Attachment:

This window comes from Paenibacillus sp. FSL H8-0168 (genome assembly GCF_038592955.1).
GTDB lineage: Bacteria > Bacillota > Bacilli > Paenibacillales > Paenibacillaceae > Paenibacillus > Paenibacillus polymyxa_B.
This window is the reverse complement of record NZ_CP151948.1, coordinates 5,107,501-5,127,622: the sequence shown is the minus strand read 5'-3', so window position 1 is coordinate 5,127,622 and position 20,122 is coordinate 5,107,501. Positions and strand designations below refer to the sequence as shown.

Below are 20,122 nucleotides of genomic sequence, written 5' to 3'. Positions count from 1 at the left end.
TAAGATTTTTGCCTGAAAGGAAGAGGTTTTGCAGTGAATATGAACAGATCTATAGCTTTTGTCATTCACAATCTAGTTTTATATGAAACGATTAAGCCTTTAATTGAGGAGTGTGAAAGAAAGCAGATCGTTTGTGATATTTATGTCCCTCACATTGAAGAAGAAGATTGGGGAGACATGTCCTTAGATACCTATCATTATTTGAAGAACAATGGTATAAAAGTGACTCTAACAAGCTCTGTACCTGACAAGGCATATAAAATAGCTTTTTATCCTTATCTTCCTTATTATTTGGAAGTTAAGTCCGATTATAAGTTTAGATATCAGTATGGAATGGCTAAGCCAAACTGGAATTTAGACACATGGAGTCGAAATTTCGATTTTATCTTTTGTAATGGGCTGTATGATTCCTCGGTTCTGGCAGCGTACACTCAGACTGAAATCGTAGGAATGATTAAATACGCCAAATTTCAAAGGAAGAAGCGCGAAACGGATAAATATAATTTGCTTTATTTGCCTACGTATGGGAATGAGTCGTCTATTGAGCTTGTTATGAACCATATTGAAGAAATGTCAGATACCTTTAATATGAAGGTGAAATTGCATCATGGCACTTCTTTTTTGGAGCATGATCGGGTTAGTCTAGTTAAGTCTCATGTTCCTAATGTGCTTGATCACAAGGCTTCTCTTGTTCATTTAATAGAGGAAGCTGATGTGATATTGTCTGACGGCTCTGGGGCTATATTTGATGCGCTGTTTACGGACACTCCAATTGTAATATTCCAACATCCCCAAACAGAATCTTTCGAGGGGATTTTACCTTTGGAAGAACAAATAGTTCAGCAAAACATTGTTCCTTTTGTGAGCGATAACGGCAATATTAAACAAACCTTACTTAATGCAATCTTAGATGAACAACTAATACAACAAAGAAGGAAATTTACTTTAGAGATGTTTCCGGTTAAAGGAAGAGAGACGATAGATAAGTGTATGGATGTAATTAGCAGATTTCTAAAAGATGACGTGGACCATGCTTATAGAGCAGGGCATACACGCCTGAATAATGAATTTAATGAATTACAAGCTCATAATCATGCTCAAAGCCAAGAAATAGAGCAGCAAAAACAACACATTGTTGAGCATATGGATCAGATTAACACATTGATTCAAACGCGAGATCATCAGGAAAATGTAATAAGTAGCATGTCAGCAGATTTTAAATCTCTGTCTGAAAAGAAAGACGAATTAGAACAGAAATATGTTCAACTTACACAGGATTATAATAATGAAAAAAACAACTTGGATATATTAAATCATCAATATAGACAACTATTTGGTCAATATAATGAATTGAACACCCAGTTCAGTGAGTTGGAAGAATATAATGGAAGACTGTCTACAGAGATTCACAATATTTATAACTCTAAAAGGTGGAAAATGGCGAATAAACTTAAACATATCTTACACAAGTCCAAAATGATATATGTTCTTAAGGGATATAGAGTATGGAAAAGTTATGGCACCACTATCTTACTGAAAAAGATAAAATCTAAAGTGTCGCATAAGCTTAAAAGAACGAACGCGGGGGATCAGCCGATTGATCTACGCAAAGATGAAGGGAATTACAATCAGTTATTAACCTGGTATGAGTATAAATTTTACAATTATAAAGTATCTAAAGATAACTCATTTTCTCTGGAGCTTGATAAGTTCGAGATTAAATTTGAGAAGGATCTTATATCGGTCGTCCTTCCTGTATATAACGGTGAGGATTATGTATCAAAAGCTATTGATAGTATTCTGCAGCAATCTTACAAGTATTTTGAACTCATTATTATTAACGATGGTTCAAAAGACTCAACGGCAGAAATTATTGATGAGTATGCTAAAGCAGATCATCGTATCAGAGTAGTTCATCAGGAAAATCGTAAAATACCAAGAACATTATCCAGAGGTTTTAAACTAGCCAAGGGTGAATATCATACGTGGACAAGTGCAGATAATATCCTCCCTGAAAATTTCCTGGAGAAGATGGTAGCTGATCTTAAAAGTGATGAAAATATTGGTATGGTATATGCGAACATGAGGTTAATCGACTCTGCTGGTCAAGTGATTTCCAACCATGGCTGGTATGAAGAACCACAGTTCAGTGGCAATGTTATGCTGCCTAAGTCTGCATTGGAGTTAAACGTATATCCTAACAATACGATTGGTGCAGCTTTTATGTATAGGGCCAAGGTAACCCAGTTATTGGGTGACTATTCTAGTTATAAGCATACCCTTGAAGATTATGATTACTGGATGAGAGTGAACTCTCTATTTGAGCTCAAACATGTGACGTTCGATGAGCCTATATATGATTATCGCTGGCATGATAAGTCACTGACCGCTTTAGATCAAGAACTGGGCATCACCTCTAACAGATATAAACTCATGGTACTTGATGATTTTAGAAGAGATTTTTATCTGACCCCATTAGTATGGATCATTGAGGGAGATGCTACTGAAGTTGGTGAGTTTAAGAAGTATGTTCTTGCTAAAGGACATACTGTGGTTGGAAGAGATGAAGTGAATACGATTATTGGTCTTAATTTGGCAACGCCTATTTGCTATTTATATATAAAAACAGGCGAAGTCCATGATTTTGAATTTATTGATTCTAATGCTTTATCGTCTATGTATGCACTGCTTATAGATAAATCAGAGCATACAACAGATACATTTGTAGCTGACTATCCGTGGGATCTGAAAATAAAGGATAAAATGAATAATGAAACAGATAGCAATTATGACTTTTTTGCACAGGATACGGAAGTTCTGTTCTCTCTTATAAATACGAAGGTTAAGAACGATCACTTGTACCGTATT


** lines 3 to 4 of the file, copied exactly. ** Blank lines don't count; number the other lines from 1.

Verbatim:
This window is the reverse complement of record NZ_CP151948.1, coordinates 5,107,501-5,127,622: the sequence shown is the minus strand read 5'-3', so window position 1 is coordinate 5,127,622 and position 20,122 is coordinate 5,107,501. Positions and strand designations below refer to the sequence as shown.

Below are 20,122 nucleotides of genomic sequence, written 5' to 3'. Positions count from 1 at the left end.